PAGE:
We will need to find efficient ways to produce resources if we are to send humans to the moon for longer stays than a few days. Finding a convenient source of water on the moon has become a key topic of interest for space agencies in the last few years. The good news is that there is water ice at the moon's poles, and there could be ice deposits in craters near the poles as well. In 2020 NASA announced a major finding that water had been detected on the moon's sunlit surface.
The University of Colorado Boulder has found that there could be thick sheets of ice on the moon. The team used computer modeling to show that volcanic activity could have thrown out large amounts of water vapor, which then settled on the surface and froze.
Andrew Wilcoski, lead author of the new study, said it was a frost on the moon that built up over time. It is possible that there are large sheets of ice below the moon's surface.
There could be more water ice on the moon than was thought, hidden in tiny patches which stay in permanent darkness and aren't exposed to sunlight. They weren't sure where the ice came from. The eruptions that peaked on the moon between 3 and 4 billion years ago left marks that are still visible today, such as valley formations created by lava moving across the surface after being expelled. Water vapor and carbon dioxide would have been released by the volcanoes.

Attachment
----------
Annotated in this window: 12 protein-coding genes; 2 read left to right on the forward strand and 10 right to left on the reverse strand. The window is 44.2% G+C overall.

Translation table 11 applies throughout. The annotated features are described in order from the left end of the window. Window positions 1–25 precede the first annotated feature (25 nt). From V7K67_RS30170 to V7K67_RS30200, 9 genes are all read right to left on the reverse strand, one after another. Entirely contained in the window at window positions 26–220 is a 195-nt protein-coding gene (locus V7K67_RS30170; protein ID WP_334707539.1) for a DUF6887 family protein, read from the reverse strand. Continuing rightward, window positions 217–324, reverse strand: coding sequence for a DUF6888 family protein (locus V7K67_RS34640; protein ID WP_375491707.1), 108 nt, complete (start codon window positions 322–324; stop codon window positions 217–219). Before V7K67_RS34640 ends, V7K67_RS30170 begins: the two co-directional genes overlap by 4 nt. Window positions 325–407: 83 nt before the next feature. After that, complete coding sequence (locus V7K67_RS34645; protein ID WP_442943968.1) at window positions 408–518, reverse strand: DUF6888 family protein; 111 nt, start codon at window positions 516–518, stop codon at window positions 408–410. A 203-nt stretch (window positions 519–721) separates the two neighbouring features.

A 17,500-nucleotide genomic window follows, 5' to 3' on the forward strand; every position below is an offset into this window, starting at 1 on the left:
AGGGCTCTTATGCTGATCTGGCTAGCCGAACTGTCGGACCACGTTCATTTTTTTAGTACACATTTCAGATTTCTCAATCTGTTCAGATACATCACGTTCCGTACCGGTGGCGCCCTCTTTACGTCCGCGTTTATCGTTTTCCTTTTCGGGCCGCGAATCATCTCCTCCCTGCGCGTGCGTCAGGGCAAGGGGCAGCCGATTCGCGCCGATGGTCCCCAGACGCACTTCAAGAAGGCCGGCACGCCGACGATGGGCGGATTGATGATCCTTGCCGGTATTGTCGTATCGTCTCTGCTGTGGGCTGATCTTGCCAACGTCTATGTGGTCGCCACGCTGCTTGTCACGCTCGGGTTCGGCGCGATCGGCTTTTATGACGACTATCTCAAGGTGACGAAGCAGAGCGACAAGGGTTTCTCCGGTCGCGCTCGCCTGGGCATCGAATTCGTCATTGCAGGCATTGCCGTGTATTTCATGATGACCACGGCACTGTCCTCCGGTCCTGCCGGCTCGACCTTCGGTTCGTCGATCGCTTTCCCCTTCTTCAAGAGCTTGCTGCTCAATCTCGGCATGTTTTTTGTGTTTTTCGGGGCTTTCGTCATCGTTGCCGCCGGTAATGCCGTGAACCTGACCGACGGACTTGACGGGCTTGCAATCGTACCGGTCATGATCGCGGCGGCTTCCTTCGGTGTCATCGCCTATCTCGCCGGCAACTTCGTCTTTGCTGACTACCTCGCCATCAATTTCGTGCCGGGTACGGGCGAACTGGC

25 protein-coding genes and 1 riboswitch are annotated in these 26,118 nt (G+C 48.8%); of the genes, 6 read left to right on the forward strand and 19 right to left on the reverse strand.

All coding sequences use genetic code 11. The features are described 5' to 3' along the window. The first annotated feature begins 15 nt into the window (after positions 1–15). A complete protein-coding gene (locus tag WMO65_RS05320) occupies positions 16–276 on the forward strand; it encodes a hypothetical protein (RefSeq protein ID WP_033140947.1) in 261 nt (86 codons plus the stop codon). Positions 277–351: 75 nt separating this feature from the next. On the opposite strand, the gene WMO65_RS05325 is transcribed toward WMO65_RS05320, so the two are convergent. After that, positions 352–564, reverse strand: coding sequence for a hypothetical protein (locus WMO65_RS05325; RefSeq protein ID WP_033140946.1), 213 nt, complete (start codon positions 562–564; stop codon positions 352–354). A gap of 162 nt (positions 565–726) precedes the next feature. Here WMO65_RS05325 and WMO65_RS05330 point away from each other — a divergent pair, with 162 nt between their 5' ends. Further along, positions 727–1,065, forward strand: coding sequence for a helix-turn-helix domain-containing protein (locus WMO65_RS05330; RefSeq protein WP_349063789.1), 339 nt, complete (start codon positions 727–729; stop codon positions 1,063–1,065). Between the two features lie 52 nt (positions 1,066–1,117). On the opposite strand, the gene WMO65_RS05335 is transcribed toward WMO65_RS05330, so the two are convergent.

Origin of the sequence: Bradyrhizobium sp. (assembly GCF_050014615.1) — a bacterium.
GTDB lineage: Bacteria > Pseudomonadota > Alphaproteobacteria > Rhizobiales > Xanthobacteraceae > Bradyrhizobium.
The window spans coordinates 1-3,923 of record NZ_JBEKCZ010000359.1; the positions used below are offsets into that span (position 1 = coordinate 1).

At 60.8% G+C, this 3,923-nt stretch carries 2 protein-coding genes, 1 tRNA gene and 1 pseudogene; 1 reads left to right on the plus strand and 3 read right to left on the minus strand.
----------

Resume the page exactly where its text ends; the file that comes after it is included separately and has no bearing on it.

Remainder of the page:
This work is based on models, so we will have to search for ice if it's real. NASA is planning to use the lunar VIPER rover to develop technologies for ice drilling on the moon. To find this resource, we need to drill down and look for it.
The research was published in a journal.